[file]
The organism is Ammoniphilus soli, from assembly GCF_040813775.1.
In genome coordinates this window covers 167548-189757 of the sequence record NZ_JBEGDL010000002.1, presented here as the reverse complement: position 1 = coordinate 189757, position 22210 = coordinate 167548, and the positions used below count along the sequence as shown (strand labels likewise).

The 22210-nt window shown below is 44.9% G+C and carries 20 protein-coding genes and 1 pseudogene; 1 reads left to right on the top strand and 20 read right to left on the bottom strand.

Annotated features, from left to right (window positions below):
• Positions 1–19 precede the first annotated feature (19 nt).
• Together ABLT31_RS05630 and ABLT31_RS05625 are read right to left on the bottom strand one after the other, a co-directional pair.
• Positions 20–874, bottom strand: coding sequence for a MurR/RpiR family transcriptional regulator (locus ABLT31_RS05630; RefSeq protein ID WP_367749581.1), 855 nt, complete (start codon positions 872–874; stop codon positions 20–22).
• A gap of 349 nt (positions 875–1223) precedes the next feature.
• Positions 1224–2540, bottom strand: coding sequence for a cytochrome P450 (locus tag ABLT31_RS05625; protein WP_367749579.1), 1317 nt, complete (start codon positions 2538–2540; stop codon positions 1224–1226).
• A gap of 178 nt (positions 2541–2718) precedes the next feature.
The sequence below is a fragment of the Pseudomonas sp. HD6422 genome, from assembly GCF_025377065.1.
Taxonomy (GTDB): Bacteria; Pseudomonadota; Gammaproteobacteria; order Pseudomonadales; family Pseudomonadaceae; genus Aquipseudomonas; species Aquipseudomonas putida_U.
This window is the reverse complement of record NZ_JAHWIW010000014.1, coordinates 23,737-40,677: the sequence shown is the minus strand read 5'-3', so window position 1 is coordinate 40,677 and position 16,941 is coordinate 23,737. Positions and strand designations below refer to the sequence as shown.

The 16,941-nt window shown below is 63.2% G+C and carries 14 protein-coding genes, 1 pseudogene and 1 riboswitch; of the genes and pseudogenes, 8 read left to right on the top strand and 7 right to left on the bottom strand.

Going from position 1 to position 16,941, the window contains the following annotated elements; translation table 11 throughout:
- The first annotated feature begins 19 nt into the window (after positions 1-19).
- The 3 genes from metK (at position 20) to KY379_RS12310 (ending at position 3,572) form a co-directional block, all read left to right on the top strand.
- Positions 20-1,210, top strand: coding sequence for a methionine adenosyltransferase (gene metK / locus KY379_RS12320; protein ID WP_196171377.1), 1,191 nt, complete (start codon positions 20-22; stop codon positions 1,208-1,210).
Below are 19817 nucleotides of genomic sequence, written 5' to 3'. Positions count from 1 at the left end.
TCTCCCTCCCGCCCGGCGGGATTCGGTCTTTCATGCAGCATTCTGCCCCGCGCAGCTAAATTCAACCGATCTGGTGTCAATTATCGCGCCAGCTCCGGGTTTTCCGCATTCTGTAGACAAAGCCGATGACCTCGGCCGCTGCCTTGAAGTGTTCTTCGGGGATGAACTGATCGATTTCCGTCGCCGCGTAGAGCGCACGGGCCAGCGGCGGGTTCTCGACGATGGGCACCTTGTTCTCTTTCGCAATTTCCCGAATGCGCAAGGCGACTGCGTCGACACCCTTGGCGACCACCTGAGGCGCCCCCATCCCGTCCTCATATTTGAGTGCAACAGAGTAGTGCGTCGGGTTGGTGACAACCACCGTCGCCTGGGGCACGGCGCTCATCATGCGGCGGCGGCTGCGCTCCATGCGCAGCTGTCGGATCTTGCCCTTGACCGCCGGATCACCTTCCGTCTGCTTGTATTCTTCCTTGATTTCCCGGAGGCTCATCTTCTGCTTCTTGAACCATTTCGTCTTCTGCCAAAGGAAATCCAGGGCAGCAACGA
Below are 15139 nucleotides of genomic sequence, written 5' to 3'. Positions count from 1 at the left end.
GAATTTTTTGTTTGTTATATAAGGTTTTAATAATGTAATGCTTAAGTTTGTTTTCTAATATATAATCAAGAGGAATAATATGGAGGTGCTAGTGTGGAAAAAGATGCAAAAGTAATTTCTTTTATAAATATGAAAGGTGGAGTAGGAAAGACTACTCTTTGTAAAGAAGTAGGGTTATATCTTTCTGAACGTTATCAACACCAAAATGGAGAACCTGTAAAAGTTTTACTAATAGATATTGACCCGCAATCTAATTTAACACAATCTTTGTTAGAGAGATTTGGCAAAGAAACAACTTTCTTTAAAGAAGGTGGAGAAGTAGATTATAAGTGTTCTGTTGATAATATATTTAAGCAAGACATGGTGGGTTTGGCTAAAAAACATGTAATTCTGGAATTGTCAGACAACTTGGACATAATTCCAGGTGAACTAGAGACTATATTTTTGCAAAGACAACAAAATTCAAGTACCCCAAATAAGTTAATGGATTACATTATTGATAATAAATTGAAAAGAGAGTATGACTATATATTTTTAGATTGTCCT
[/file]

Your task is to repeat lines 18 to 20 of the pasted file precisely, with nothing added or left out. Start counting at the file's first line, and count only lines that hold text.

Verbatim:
- Positions 20-1,210, top strand: coding sequence for a methionine adenosyltransferase (gene metK / locus KY379_RS12320; protein ID WP_196171377.1), 1,191 nt, complete (start codon positions 20-22; stop codon positions 1,208-1,210).
Below are 19817 nucleotides of genomic sequence, written 5' to 3'. Positions count from 1 at the left end.
TCTCCCTCCCGCCCGGCGGGATTCGGTCTTTCATGCAGCATTCTGCCCCGCGCAGCTAAATTCAACCGATCTGGTGTCAATTATCGCGCCAGCTCCGGGTTTTCCGCATTCTGTAGACAAAGCCGATGACCTCGGCCGCTGCCTTGAAGTGTTCTTCGGGGATGAACTGATCGATTTCCGTCGCCGCGTAGAGCGCACGGGCCAGCGGCGGGTTCTCGACGATGGGCACCTTGTTCTCTTTCGCAATTTCCCGAATGCGCAAGGCGACTGCGTCGACACCCTTGGCGACCACCTGAGGCGCCCCCATCCCGTCCTCATATTTGAGTGCAACAGAGTAGTGCGTCGGGTTGGTGACAACCACCGTCGCCTGGGGCACGGCGCTCATCATGCGGCGGCGGCTGCGCTCCATGCGCAGCTGTCGGATCTTGCCCTTGACCGCCGGATCACCTTCCGTCTGCTTGTATTCTTCCTTGATTTCCCGGAGGCTCATCTTCTGCTTCTTGAACCATTTCGTCTTCTGCCAAAGGAAATCCAGGGCAGCAACGA